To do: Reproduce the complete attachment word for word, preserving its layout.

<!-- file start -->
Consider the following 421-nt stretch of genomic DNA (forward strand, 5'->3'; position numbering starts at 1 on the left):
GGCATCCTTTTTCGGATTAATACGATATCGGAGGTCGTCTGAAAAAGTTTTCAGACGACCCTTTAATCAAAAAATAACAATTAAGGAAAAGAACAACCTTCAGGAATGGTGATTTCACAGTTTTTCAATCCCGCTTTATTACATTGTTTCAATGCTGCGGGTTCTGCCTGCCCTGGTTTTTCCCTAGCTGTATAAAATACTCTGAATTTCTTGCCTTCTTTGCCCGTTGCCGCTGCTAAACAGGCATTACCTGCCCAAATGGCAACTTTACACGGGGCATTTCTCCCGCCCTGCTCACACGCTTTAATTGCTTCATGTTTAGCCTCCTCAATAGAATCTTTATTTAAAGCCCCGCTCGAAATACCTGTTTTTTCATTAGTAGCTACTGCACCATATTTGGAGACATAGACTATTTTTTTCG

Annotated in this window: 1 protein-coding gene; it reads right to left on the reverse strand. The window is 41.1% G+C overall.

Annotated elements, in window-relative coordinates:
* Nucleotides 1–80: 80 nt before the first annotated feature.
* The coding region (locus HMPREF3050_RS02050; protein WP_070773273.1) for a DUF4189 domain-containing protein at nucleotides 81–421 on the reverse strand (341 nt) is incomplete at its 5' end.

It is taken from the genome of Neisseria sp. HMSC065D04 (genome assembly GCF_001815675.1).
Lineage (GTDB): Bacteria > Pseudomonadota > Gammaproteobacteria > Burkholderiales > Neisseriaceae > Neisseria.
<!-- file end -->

Consider the following 421-nt stretch of genomic DNA (forward strand, 5'->3'; position numbering starts at 1 on the left):
GGCATCCTTTTTCGGATTAATACGATATCGGAGGTCGTCTGAAAAAGTTTTCAGACGACCCTTTAATCAAAAAATAACAATTAAGGAAAAGAACAACCTTCAGGAATGGTGATTTCACAGTTTTTCAATCCCGCTTTATTACATTGTTTCAATGCTGCGGGTTCTGCCTGCCCTGGTTTTTCCCTAGCTGTATAAAATACTCTGAATTTCTTGCCTTCTTTGCCCGTTGCCGCTGCTAAACAGGCATTACCTGCCCAAATGGCAACTTTACACGGGGCATTTCTCCCGCCCTGCTCACACGCTTTAATTGCTTCATGTTTAGCCTCCTCAATAGAATCTTTATTTAAAGCCCCGCTCGAAATACCTGTTTTTTCATTAGTAGCTACTGCACCATATTTGGAGACATAGACTATTTTTTTCG

Annotated in this window: 1 protein-coding gene; it reads right to left on the reverse strand. The window is 41.1% G+C overall.

Annotated elements, in window-relative coordinates:
* Nucleotides 1–80: 80 nt before the first annotated feature.
* The coding region (locus HMPREF3050_RS02050; protein WP_070773273.1) for a DUF4189 domain-containing protein at nucleotides 81–421 on the reverse strand (341 nt) is incomplete at its 5' end.

It is taken from the genome of Neisseria sp. HMSC065D04 (genome assembly GCF_001815675.1).
Lineage (GTDB): Bacteria > Pseudomonadota > Gammaproteobacteria > Burkholderiales > Neisseriaceae > Neisseria.